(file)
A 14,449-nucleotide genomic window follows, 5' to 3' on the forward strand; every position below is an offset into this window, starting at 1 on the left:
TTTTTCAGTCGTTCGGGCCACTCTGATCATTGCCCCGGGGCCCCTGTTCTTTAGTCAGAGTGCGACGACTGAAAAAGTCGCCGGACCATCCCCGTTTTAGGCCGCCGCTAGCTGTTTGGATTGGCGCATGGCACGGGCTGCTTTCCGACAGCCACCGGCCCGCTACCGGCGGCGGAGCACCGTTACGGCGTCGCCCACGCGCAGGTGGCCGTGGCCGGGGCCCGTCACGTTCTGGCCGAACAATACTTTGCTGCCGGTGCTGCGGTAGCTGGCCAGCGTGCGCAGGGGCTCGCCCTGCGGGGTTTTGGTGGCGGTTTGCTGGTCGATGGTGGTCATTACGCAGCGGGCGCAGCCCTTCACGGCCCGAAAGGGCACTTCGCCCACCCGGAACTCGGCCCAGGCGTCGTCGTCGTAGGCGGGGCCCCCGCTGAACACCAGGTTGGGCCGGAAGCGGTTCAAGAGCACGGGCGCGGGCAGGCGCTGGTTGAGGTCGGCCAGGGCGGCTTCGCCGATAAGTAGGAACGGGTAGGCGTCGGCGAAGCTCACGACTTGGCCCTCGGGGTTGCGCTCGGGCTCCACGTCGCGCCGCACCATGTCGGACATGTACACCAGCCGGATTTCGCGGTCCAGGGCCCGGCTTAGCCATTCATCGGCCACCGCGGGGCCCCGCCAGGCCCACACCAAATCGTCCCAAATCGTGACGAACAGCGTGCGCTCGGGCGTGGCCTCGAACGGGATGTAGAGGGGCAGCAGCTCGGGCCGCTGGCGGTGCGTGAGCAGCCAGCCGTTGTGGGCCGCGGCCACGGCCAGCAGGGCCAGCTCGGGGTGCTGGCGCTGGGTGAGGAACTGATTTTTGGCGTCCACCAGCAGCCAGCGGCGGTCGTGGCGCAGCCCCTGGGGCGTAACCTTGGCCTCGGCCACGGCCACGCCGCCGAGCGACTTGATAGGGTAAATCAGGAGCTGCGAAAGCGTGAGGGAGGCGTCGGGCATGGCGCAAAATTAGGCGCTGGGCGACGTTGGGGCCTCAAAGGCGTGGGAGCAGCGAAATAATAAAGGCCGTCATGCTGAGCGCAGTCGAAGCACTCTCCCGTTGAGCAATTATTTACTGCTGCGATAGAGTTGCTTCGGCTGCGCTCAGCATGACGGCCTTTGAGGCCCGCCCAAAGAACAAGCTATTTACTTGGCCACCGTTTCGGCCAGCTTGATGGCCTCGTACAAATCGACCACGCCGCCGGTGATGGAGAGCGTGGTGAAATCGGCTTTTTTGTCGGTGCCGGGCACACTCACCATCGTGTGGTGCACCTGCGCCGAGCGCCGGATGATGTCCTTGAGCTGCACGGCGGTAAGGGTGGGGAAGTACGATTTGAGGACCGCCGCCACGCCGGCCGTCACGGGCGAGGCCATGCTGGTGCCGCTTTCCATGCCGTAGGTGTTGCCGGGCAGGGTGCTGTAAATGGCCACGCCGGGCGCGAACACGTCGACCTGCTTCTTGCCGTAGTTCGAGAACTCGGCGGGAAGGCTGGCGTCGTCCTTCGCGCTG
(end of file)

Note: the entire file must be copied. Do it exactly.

A 14,449-nucleotide genomic window follows, 5' to 3' on the forward strand; every position below is an offset into this window, starting at 1 on the left:
TTTTTCAGTCGTTCGGGCCACTCTGATCATTGCCCCGGGGCCCCTGTTCTTTAGTCAGAGTGCGACGACTGAAAAAGTCGCCGGACCATCCCCGTTTTAGGCCGCCGCTAGCTGTTTGGATTGGCGCATGGCACGGGCTGCTTTCCGACAGCCACCGGCCCGCTACCGGCGGCGGAGCACCGTTACGGCGTCGCCCACGCGCAGGTGGCCGTGGCCGGGGCCCGTCACGTTCTGGCCGAACAATACTTTGCTGCCGGTGCTGCGGTAGCTGGCCAGCGTGCGCAGGGGCTCGCCCTGCGGGGTTTTGGTGGCGGTTTGCTGGTCGATGGTGGTCATTACGCAGCGGGCGCAGCCCTTCACGGCCCGAAAGGGCACTTCGCCCACCCGGAACTCGGCCCAGGCGTCGTCGTCGTAGGCGGGGCCCCCGCTGAACACCAGGTTGGGCCGGAAGCGGTTCAAGAGCACGGGCGCGGGCAGGCGCTGGTTGAGGTCGGCCAGGGCGGCTTCGCCGATAAGTAGGAACGGGTAGGCGTCGGCGAAGCTCACGACTTGGCCCTCGGGGTTGCGCTCGGGCTCCACGTCGCGCCGCACCATGTCGGACATGTACACCAGCCGGATTTCGCGGTCCAGGGCCCGGCTTAGCCATTCATCGGCCACCGCGGGGCCCCGCCAGGCCCACACCAAATCGTCCCAAATCGTGACGAACAGCGTGCGCTCGGGCGTGGCCTCGAACGGGATGTAGAGGGGCAGCAGCTCGGGCCGCTGGCGGTGCGTGAGCAGCCAGCCGTTGTGGGCCGCGGCCACGGCCAGCAGGGCCAGCTCGGGGTGCTGGCGCTGGGTGAGGAACTGATTTTTGGCGTCCACCAGCAGCCAGCGGCGGTCGTGGCGCAGCCCCTGGGGCGTAACCTTGGCCTCGGCCACGGCCACGCCGCCGAGCGACTTGATAGGGTAAATCAGGAGCTGCGAAAGCGTGAGGGAGGCGTCGGGCATGGCGCAAAATTAGGCGCTGGGCGACGTTGGGGCCTCAAAGGCGTGGGAGCAGCGAAATAATAAAGGCCGTCATGCTGAGCGCAGTCGAAGCACTCTCCCGTTGAGCAATTATTTACTGCTGCGATAGAGTTGCTTCGGCTGCGCTCAGCATGACGGCCTTTGAGGCCCGCCCAAAGAACAAGCTATTTACTTGGCCACCGTTTCGGCCAGCTTGATGGCCTCGTACAAATCGACCACGCCGCCGGTGATGGAGAGCGTGGTGAAATCGGCTTTTTTGTCGGTGCCGGGCACACTCACCATCGTGTGGTGCACCTGCGCCGAGCGCCGGATGATGTCCTTGAGCTGCACGGCGGTAAGGGTGGGGAAGTACGATTTGAGGACCGCCGCCACGCCGGCCGTCACGGGCGAGGCCATGCTGGTGCCGCTTTCCATGCCGTAGGTGTTGCCGGGCAGGGTGCTGTAAATGGCCACGCCGGGCGCGAACACGTCGACCTGCTTCTTGCCGTAGTTCGAGAACTCGGCGGGAAGGCTGGCGTCGTCCTTCGCGCTG